College Research – The Practice of Innovation

When a student enrols in a college or institute, a universitycollege, a polytechnic or a cégep, they expect a high quality education, with advanced and timely curricula that prepares them for their career of choice. The value of a post-secondary education and the ability to utilize advanced skills in the workplace is enhanced by the applied research undertaken by an institution. By acting as the incubating venue for ideas to grow from concept to fruition, colleges, institutes, universitycolleges, polytechnics, and cégeps instil in their students an appreciation of the value, necessity, and practice of innovation.

One focus of Canada's Science and Technology Agenda is the generation of commercial concepts from discovery research, or research conducted solely to expand human knowledge. Another focus is applied research which is conducted to explore practical uses and commercial opportunities; opportunities that mean economic diversification, growth, and employment. Partnering strategically with businesses, Canada's 150 colleges, institutes, university-colleges, polytechnics, and cégeps are frontline players in responding to the changing technological and advanced skills requirements of the 21st century marketplace. By focusing research on product development, prototyping, business incubation, model simulations and commercialization, these institutions are addressing real-world challenges, and producing the highly-skilled talent needed to apply and sustain innovative practices in the workforce.

A few of the innovative ideas nurtured towards real-life application and practice by colleges and their partners include the development of a functional prototype of an MRI-compatible incubator for neonates; hydraulic prototypes and composite materials for the aerospace and aeronautics sector; hurricane and wind impact mitigation for residential housing; the development of technology to support wave power generation; and, disaster and emergency preparedness and simulation for first responders.

Colleges across the country house centres of excellence and technology transfer that work closely with industry partners in fields such as bio-products, manufacturing sciences, integrated advanced manufacturing technologies, cold climate innovation, agricultural and biotechnological sciences, aquaculture, sport innovation, boreal research and forestry, sustainable infrastructure, aerospace and aeronautics technology, photonics, plastics, justice, and microelectronics.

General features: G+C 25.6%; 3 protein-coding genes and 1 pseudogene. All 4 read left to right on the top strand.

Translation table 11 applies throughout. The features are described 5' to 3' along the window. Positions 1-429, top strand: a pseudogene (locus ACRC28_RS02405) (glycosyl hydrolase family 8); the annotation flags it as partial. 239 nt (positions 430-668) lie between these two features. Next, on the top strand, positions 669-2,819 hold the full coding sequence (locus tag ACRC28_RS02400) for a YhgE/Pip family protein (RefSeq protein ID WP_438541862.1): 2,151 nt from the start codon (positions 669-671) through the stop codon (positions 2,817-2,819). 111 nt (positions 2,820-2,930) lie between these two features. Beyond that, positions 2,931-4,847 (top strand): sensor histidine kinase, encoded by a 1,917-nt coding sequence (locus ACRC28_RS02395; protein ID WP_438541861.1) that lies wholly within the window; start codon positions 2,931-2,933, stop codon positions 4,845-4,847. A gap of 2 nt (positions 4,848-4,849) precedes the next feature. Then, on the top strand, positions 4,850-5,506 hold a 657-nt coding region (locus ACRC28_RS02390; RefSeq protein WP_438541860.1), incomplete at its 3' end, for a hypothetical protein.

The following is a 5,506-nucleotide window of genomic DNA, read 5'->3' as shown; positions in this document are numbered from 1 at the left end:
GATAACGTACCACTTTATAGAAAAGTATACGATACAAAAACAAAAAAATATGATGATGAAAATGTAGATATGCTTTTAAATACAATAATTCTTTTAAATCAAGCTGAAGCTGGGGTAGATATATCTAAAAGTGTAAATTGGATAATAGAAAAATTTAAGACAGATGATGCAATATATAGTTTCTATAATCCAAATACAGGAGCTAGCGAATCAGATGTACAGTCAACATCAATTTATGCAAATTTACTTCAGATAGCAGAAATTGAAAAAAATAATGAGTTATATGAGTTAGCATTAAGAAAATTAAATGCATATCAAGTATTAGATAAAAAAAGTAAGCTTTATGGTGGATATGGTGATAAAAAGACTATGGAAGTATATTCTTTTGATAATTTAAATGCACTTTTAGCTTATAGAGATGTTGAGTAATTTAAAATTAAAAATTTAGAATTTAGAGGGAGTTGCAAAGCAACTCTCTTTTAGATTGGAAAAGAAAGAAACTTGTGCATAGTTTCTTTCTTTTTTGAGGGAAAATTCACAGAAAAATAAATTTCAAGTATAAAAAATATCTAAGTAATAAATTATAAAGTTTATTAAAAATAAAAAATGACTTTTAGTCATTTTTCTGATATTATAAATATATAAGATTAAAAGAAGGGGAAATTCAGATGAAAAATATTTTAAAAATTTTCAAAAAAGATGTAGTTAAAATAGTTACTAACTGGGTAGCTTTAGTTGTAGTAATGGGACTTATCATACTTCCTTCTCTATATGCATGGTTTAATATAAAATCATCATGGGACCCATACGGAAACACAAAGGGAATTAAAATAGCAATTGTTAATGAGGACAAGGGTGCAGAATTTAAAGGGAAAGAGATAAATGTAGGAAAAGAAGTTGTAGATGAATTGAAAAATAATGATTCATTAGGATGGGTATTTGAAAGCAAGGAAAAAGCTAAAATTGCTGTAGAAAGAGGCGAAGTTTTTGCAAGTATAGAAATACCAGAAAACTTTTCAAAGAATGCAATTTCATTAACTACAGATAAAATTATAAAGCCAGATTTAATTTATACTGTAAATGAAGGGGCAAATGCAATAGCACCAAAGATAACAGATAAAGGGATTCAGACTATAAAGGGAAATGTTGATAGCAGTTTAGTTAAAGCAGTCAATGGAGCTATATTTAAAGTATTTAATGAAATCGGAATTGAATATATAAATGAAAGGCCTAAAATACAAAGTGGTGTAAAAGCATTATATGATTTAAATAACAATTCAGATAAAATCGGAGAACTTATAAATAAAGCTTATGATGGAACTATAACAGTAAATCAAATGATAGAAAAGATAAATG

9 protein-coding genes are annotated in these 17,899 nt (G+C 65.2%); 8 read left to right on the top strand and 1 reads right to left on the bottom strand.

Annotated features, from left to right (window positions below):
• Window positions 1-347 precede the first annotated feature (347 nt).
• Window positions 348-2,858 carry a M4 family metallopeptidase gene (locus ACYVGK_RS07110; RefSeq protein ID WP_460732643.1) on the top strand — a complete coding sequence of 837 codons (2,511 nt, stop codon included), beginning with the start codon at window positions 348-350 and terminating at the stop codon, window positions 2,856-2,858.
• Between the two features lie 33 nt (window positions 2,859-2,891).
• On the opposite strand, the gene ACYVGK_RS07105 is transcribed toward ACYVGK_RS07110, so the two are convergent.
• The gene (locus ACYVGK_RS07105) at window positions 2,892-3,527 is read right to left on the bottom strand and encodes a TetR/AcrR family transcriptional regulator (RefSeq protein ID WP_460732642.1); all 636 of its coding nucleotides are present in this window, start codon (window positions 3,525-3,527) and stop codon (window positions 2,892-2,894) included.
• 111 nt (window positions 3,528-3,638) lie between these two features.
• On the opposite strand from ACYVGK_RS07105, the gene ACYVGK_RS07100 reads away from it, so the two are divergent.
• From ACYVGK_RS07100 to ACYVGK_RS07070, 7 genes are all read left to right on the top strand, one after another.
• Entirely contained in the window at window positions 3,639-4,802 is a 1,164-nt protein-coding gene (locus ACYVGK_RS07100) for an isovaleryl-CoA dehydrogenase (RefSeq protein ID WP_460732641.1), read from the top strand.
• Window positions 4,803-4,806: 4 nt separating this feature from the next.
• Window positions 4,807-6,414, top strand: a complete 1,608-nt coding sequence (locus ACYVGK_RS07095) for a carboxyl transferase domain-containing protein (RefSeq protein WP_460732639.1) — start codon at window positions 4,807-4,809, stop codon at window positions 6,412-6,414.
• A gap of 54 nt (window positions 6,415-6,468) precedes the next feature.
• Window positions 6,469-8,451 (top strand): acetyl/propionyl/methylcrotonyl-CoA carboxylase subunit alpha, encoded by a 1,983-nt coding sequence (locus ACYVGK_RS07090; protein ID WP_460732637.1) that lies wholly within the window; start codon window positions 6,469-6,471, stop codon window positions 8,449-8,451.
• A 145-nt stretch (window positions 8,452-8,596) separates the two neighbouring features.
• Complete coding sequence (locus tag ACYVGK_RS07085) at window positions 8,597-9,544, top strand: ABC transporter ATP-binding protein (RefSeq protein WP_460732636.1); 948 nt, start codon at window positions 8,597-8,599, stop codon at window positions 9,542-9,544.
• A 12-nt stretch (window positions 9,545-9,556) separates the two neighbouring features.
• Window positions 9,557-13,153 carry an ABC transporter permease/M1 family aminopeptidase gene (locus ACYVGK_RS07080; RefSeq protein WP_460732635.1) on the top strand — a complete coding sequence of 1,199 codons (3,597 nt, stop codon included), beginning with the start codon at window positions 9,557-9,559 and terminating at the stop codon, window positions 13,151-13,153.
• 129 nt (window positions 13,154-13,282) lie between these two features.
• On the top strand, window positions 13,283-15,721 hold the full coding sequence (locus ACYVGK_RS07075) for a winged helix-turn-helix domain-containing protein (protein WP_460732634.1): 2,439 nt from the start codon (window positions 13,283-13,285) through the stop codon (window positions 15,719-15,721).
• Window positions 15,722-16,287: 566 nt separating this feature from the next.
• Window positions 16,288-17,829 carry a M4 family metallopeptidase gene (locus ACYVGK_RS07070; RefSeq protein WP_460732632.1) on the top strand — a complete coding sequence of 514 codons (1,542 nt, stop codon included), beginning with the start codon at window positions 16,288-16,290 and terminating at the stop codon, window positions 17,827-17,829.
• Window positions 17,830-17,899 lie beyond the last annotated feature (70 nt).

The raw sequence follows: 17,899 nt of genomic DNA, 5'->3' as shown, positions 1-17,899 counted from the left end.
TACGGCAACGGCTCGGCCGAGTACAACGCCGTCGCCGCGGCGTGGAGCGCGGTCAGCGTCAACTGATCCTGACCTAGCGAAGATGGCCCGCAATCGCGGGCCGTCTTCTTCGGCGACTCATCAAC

"Nova Scotia Community College and Green Power Labs built a foundation for increasing innovation in community energy planning and management and addressing the sustainable development needs of the communities." Dr. Alexandre Pavloski, President, Green Power Labs.

"This is an important research initiative for us, and we saw in Fanshawe College the perfect partner to help us investigate some of the big questions we need to answer about solar energy." London Hydro.

"Northern Alberta Institute of Technology (NAIT) provided mechanical drawings and machined a new device that measures bacteria in drinking water and food, not in days but in minutes. That brought Aqua Screen to the stage where it was ready for testing. The company (…) is about six months away from getting the bacteria-testing device to water treatment facilities and food processing plants for use. Our early testing is looking very promising and we're attracting interest from some very excited partners. The question is, can we develop world-leading technology here in Alberta? And the answer is, yeah." Aqua Screen, Edmonton.

"We had already worked with Niagara College on another highly successful technical project. The company expects to use the developed technology to access the high end display market. It would not have been able to complete the project without Niagara College's assistance." Richard Wood, President, Matcor Technologies Inc.

"ADL will spend close to $1.5 million over the next two years to employ reverse osmosis to capture and concentrate [high protein] waste by-product. Canada's Smartest Kitchen (at Holland College) will work with us to help in product prototype development, proof of concept phases, product testing and evaluation and assist us in creation of new product formulations for a variety of our target markets…" Amalgamated Dairies Ltd.

"We collaborated on the design of a number of projects with Fleming College's Centre for Alternative Wastewater Treatment over the last couple of years (…). The striking difference between this collaboration and our earlier innovative projects is that the projects with CAWT are being thoroughly tested and adjusted such that we have valuable and meaningful data to use for the improved future designs." Rivercourt Engineering Inc.